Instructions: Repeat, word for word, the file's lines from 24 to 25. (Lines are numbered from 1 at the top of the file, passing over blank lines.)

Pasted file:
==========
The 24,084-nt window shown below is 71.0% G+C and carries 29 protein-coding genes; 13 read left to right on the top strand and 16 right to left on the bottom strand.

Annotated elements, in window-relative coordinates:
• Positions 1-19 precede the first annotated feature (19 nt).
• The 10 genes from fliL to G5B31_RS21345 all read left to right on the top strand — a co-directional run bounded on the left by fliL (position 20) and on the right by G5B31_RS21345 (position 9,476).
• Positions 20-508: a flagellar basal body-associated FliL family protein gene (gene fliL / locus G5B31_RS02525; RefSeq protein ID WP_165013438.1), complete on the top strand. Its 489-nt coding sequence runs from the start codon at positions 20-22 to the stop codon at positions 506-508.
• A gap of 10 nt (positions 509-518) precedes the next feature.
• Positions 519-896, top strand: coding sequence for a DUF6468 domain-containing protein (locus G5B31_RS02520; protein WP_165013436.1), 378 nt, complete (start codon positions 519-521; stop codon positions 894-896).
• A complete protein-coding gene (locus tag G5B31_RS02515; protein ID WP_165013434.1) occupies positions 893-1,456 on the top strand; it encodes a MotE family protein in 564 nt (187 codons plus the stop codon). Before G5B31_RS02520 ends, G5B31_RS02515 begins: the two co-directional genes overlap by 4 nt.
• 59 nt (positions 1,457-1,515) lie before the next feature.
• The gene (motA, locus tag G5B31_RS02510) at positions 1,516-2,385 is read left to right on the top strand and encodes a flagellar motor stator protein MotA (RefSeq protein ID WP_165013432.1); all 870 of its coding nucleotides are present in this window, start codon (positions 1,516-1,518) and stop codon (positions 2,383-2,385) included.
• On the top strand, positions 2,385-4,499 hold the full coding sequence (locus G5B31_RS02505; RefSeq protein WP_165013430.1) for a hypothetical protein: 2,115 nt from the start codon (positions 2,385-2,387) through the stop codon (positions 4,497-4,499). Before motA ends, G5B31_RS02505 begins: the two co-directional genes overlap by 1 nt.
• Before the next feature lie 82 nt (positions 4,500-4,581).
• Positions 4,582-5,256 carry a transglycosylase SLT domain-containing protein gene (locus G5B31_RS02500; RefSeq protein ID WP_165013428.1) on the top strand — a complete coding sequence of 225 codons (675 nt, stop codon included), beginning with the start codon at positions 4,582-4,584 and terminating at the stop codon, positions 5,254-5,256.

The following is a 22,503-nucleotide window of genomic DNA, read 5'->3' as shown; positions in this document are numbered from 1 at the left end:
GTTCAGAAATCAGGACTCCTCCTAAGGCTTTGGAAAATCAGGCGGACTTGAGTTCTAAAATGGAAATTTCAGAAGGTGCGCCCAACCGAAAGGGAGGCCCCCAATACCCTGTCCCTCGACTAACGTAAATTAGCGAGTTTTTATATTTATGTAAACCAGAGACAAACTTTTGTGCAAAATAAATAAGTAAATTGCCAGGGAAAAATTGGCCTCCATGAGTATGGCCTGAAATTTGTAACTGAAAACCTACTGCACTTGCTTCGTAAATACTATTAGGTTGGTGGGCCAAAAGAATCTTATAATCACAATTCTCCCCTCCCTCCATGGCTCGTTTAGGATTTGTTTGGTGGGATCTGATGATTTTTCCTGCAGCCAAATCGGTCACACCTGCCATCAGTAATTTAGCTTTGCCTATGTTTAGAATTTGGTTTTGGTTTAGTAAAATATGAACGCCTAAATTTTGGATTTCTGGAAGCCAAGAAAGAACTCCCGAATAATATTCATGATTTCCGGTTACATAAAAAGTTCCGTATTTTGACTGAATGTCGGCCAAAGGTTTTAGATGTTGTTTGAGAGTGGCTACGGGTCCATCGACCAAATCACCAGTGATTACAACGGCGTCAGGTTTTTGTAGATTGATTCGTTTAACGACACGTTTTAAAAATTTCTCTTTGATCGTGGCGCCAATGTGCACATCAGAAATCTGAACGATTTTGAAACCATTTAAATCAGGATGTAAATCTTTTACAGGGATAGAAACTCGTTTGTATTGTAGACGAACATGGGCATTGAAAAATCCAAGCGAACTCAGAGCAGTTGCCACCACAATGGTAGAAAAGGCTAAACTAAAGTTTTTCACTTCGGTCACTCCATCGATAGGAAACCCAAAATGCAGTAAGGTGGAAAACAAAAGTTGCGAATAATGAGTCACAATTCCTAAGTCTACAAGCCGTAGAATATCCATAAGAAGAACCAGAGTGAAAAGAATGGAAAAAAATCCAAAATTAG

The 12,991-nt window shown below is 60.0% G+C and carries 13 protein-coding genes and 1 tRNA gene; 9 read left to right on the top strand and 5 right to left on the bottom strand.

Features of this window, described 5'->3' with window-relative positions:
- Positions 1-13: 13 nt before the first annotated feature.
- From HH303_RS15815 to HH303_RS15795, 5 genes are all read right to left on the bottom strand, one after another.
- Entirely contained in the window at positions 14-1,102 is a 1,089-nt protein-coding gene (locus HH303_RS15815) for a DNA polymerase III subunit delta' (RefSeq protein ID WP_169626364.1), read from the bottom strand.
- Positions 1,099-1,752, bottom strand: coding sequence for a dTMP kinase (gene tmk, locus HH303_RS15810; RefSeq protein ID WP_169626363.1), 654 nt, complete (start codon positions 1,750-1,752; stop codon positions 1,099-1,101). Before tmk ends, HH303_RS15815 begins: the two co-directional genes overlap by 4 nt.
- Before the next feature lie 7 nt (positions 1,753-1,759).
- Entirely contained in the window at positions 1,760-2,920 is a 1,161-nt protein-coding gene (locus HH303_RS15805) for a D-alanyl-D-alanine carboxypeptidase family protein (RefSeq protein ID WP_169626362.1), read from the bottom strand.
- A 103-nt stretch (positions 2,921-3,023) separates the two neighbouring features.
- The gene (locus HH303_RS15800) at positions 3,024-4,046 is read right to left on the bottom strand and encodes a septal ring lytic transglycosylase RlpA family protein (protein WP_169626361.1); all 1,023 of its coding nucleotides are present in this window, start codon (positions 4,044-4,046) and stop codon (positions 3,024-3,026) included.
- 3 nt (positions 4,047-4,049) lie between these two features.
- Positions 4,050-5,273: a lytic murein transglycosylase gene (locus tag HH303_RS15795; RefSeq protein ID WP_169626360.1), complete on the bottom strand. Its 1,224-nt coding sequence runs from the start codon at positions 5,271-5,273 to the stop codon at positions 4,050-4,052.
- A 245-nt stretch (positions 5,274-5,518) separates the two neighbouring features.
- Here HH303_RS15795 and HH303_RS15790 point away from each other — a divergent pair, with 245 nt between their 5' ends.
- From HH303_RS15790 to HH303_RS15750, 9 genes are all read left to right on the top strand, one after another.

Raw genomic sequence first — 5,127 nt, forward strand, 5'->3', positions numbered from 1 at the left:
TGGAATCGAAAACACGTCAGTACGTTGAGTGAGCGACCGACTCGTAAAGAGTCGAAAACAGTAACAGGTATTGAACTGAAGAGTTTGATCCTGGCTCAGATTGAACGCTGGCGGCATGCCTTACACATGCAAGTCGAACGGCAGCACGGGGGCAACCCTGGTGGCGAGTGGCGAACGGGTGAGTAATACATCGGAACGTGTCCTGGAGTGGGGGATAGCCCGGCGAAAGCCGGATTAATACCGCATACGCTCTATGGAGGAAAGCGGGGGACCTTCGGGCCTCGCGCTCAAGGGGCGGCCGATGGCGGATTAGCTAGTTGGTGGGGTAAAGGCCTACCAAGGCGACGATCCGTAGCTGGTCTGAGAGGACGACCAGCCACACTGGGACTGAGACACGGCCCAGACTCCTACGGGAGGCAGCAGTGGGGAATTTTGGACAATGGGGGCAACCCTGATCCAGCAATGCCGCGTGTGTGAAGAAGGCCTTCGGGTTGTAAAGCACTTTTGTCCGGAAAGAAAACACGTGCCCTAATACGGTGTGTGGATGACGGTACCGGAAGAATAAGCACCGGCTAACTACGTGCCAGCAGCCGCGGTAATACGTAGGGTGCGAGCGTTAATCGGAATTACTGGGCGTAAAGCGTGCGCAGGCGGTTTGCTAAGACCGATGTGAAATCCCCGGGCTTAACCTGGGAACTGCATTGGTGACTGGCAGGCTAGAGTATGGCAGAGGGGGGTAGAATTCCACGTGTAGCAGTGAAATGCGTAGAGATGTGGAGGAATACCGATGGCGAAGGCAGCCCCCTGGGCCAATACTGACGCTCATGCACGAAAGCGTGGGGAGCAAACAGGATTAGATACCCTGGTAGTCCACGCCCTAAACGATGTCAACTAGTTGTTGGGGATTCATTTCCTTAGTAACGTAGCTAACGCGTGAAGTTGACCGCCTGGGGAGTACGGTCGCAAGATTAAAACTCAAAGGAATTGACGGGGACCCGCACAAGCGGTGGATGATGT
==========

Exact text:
- A 103-nt stretch (positions 2,921-3,023) separates the two neighbouring features.
- The gene (locus HH303_RS15800) at positions 3,024-4,046 is read right to left on the bottom strand and encodes a septal ring lytic transglycosylase RlpA family protein (protein WP_169626361.1); all 1,023 of its coding nucleotides are present in this window, start codon (positions 4,044-4,046) and stop codon (positions 3,024-3,026) included.